Waffle House Tells National Guard Member To Leave Because He Was Carrying His Firearm, Owner Issues Statement
Over the weekend, National Guard soldier Billy Welch stopped by a Waffle House in Nicholasville, Kentucky to order some food, but was quickly told that he would not be served unless he put his firearm outside in his vehicle.
Welch told LEX18.com that he had stopped Sunday morning for breakfast and was wearing his guard uniform. He also had his firearm holstered on his hip. After he ordered, he says that the waitress waved him over.
“I got up and I walked over to them, asked them how they were doing and stuff, and they said I’d have to take my firearm outside,” said Welch. “I don’t feel comfortable taking my firearm away from me. I always keep it with me and they said, ‘it’s one of our policies.’”
Welch told the waitress that he couldn’t leave his firearm outside and didn’t think much more of it.
“You know, if I can’t have my firearm, then I can’t be here,” said Welch. “I walked inside to the other waitress. I said, ‘thank you, but no thank you ma’am. I’m gonna have to leave.'”
The owner of the Nicholasville Waffle House made this statement, “For many years we have had a “No Firearms” police in place in our restaurants. We continue to believe this is the best policy for the safety of our customers and associates.”
The Waffle House franchise owner released another statement Wednesday, in hopes of clarifying the company’s position.
The statement reads as follows: “Unfortunately, we have been besieged with a misrepresentation of the facts regarding the incident with the National Guardsman, Mr. Welch, at one of LexiDan Foods Waffle House establishments. The facts are simple. We do have a policy posted on our Waffle House franchise buildings stating our policy in permitting firearms in our buildings. We normally are very loose on how we enforce that policy in terms of the military. However, on this particular incident, two facts have not been reported accurately that facilitated the situation with Mr. Welch. First, he was an active participant in a fight on the premises several weeks prior to September 27th. He was restrained and taken off the premises by off-duty police officers that were eating in the restaurant at the time. The second item not reported accurately was the time the most recent incident occurred, 2AM. We have associates who have to make snap decisions on our third shifts to provide for their own safety and the safety of our customers. Our associates decided because of Mr. Welch’s recent altercation, which they witnessed, it was in their best interest at 2 AM to ask Mr. Welch to leave his firearm in his vehicle. Mr. Welch decided to leave. We still tried to garner his business at that point. I am supportive of my team’s decision. I was not there and will not judge their decision making after the fact. If this incident occurred at 10am in the morning and Mr. Welch had not been involved in a previous fight I’m sure the outcome would have been different. I feel Lex 18 did not do due diligence in their reporting. We are highly supportive of all our military branches and especially supportive of our veterans. I hope this provides some clarification on the matter. Thank you for taking the time to read this and understanding that in any business, judgment decisions have to be made to provide for the safety of our associates and customers.”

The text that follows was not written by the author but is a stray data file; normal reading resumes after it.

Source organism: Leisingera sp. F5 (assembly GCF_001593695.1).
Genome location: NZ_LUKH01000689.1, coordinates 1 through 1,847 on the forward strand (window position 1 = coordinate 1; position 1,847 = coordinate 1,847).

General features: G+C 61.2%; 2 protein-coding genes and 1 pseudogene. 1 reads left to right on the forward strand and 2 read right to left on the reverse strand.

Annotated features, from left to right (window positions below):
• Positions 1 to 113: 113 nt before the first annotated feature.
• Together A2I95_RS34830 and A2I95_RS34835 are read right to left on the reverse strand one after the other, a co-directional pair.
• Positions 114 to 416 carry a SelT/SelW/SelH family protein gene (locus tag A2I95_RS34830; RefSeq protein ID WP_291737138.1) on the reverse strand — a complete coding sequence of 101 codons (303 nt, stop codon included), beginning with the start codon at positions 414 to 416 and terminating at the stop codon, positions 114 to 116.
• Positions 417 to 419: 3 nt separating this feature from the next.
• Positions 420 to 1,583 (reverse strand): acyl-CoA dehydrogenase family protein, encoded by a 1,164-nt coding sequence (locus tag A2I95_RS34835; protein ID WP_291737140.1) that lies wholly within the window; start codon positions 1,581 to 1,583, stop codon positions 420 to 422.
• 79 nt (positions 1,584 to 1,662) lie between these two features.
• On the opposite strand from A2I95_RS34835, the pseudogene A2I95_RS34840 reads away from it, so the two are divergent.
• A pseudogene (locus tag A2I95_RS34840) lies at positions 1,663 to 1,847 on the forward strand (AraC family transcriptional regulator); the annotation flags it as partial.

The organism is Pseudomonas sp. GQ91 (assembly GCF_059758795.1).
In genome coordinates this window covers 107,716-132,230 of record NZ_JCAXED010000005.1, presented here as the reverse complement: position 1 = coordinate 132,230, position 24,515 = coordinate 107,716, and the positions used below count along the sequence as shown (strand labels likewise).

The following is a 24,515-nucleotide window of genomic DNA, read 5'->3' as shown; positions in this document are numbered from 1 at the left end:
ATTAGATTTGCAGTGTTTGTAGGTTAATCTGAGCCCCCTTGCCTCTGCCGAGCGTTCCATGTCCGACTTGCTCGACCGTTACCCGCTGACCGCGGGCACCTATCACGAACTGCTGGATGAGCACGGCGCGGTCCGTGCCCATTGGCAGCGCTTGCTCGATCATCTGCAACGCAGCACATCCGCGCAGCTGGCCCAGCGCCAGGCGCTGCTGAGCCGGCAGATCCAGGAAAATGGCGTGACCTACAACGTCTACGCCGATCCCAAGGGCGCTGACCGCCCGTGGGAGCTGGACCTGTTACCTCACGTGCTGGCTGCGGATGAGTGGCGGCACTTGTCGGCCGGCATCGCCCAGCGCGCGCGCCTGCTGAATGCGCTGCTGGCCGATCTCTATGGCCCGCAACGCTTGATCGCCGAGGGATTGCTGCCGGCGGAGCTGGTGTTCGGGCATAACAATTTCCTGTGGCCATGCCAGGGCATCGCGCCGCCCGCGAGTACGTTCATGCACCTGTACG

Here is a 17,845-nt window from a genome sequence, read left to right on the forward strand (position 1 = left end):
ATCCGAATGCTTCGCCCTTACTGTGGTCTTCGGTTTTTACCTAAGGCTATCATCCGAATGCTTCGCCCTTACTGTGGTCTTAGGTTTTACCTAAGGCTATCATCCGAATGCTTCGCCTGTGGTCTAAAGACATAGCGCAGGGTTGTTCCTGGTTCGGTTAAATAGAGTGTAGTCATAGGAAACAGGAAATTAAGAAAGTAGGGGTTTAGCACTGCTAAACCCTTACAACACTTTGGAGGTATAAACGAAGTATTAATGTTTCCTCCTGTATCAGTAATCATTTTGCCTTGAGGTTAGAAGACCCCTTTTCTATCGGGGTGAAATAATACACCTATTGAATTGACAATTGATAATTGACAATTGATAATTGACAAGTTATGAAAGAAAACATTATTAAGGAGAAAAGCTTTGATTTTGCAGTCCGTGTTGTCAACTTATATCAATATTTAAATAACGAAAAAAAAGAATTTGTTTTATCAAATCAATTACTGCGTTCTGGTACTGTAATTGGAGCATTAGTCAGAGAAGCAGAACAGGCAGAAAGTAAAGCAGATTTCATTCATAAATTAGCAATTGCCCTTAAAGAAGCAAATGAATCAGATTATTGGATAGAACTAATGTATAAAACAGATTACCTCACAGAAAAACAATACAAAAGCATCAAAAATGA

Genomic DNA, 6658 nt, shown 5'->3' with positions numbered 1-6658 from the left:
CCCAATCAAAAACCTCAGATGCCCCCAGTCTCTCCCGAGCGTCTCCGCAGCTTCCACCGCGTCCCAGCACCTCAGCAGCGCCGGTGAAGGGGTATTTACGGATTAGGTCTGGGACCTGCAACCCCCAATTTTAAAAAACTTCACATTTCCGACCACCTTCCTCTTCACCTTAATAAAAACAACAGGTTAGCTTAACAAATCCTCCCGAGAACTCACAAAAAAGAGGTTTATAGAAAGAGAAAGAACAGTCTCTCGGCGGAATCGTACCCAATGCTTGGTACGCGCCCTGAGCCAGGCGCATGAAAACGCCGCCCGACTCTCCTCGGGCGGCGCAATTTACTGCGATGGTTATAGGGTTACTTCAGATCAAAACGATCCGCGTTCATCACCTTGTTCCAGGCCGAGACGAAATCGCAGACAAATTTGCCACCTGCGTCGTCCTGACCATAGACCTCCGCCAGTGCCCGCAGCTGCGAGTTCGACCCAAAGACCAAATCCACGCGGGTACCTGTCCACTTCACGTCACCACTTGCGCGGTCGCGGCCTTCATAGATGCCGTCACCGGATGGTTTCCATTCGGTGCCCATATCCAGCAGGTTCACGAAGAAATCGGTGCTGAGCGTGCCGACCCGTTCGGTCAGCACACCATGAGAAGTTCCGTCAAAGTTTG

In response to that statement, Welch told LEX 18’s Josh Breslow that the altercation involved him being attacked in the parking lot. Welch said there was no fight and that he chose not to press charges.
What do you think about the outcome of this request from Waffle House? While we have limited information on the supposed fight in the parking lot, where do you stand on this story?